Creating Wakanda with Ruth E. Carter and Hannah Beachler #BlackPantherEvent

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Creating Wakanda with Ruth E. Carter and Hannah Beachler

There were so many amazing interviews during the #BlackPantherEvent, but this particular informative interview with Production Designer Hannah Beachler, and Costume Designer Ruth E. Carter really opened our eye to the amazingness behind the creation of Black Panther. If you were like anyone else in the theater, you were taken aback by the visual aspects of the film. Hannah and Ruth were a big reason you felt that way. These powerhouse women shared with us how creating Wakanda allowed them to stretch their talent.

Creating Wakanda with Ruth E. Carter and Hannah Beachler

The Production Designer Comes First

Hannah told us that the production designer is usually hired after the director, once the director and producers decide who they want to take on the role. Hannah was involved very early on in the creation of Wakanda on screen. Production designers have to think about things on the macro level, then work down, even when figuring out where exactly Wakanda would be located.

“We set it in sort of eastern sub-Saharan Africa. You can kind of place it on the border of DRC, right above Burundi and Rwanda. We also took from Omo Valley tribes in Ethiopia. So, you go down a little bit, but we wanted to keep it sub-Saharan.

Creating Wakanda with Ruth E. Carter and Hannah Beachler

I looked at a lot of older architecture. That’s really where my process started; really big. Where are we? What is the typography of the land? Next step is, where does each tribe live on that land and why? And what is each tribe’s history. Then I go down and dot through each tribes’ history, and why they live here. There is a story and a reason behind every single thing you see on that screen, coming from me and coming from Ruth.”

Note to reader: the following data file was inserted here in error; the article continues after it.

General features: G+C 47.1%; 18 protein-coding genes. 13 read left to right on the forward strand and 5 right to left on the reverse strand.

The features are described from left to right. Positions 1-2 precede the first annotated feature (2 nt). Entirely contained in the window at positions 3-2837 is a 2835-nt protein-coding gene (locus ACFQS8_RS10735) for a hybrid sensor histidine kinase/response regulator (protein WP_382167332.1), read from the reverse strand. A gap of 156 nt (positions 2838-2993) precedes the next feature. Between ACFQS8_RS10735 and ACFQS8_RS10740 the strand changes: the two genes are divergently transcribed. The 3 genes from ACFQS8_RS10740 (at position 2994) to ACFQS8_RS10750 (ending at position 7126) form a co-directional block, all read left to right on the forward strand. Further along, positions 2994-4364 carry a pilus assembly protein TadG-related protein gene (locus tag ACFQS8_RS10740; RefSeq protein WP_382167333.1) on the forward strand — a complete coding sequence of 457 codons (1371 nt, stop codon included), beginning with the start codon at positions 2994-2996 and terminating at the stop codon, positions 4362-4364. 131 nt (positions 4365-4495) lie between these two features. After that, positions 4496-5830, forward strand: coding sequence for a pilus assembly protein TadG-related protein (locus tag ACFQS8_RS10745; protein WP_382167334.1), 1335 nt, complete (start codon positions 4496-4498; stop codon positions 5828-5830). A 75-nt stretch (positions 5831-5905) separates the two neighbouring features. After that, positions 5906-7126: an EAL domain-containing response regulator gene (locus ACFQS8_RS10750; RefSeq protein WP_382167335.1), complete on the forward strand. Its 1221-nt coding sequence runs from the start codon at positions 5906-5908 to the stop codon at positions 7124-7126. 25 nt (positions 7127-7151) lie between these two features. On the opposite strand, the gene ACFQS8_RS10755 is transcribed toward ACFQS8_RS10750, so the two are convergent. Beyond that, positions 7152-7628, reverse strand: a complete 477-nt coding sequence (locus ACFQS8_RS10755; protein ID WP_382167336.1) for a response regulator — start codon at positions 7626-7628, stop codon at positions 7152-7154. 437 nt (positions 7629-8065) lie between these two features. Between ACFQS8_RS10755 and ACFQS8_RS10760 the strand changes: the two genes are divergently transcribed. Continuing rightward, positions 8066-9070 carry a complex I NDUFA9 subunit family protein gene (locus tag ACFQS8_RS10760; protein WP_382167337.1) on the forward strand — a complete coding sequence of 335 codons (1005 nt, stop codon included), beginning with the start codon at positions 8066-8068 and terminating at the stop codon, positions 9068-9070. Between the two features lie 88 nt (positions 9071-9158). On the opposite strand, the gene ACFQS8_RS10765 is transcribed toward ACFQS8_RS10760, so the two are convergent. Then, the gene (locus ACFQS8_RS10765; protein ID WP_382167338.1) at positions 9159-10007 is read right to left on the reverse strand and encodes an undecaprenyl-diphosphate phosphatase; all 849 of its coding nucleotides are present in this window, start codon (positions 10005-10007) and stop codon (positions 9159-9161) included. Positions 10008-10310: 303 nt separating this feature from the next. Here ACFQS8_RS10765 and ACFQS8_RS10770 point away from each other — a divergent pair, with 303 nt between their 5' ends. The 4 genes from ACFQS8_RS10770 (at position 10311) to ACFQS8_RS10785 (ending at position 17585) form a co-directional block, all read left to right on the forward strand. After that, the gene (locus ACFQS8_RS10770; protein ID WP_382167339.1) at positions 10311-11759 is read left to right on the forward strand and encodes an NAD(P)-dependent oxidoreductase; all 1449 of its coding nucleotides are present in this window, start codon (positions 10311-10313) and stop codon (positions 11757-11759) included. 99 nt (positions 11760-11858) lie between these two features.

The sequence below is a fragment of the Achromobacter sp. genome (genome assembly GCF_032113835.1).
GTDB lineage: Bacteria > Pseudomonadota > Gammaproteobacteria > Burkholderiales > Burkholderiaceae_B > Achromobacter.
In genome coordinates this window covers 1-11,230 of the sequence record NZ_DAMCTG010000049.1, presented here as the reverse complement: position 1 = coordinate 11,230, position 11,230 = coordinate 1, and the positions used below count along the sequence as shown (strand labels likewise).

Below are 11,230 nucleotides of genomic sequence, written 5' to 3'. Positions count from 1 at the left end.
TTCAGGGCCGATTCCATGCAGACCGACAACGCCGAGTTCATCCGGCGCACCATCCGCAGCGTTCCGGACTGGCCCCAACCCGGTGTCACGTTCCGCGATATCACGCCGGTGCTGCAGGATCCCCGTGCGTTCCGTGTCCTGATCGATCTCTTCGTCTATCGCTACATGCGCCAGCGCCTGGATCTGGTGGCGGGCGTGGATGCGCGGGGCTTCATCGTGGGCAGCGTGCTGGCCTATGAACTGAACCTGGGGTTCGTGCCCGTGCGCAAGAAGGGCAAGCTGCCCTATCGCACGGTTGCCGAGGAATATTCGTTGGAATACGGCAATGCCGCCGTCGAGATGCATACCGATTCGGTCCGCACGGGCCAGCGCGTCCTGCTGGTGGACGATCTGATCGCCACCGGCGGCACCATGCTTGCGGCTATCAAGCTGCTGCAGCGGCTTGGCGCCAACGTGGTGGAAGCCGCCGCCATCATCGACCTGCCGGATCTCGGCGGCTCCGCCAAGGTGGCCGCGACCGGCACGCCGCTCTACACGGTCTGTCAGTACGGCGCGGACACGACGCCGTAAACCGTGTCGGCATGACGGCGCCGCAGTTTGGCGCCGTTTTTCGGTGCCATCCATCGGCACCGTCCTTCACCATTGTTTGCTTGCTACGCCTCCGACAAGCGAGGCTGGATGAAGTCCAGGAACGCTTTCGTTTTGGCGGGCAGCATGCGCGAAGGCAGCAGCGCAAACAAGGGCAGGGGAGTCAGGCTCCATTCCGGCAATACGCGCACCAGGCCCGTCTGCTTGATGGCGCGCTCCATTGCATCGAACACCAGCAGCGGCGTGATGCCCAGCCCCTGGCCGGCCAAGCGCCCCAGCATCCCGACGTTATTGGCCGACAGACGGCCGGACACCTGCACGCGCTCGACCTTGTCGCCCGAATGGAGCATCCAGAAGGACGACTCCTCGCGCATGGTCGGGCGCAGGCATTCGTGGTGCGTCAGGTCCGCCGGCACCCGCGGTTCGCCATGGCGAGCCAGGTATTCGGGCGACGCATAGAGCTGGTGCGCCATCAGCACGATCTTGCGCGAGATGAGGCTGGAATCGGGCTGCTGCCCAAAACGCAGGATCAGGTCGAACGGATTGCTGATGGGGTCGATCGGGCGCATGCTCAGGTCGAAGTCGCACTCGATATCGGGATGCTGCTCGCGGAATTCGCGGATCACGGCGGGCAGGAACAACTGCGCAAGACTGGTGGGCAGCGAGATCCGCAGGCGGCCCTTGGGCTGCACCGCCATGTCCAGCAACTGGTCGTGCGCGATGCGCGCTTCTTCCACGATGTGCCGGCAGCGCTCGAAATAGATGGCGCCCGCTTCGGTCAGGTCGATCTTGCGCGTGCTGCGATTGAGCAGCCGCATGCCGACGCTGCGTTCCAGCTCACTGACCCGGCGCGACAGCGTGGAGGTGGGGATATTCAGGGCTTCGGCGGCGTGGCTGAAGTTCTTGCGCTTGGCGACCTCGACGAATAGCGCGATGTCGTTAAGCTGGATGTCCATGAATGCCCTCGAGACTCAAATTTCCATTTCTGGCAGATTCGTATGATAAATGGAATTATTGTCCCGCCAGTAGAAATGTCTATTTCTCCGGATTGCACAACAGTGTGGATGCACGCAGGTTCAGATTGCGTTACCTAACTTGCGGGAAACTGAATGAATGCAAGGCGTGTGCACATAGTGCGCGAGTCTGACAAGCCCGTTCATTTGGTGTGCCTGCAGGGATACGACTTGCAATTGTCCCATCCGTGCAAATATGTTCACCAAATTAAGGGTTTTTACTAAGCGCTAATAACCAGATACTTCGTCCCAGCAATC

Creating Wakanda with Ruth E. Carter and Hannah Beachler

How Ruth and Hannah Made Magic

Ruth E. Carter joined production a little later in the timeline, but knew that the best way to catch up on what the team had in mind for the film, and the costumes, was to sit and listen. She spent ample amounts of time with Hannah, listening to the work her team had accomplished so far, and where they wanted the creation of Wakanda to go. Hannah even had a full manual, and a handmade map of Wakanda, with a palace placed in the middle.

“It has districts that are explained to the hilt. I was like ‘how long did it take you to do this manual?’ Everything is written out. The language is in there and you know what it means.  I bring the manual back to my team and I’m like, everybody, study this.  We are going to call these districts by the names that they made up in the office. I want boards. I want images. 

Nakia Costume Black Panther

We were looking at Afropunk. We’re looking at modern fashion. We’re moving everything forward. Everything has to be beautiful. We are not going to rely on any stereotypes at all. Whatsoever. And we want to present this world as a kingdom. What if Africa was not colonized? This is what they would honor.”

Creating Wakanda with Ruth E. Carter and Hannah Beachler

Ruth E. Carter’s Blanket Situation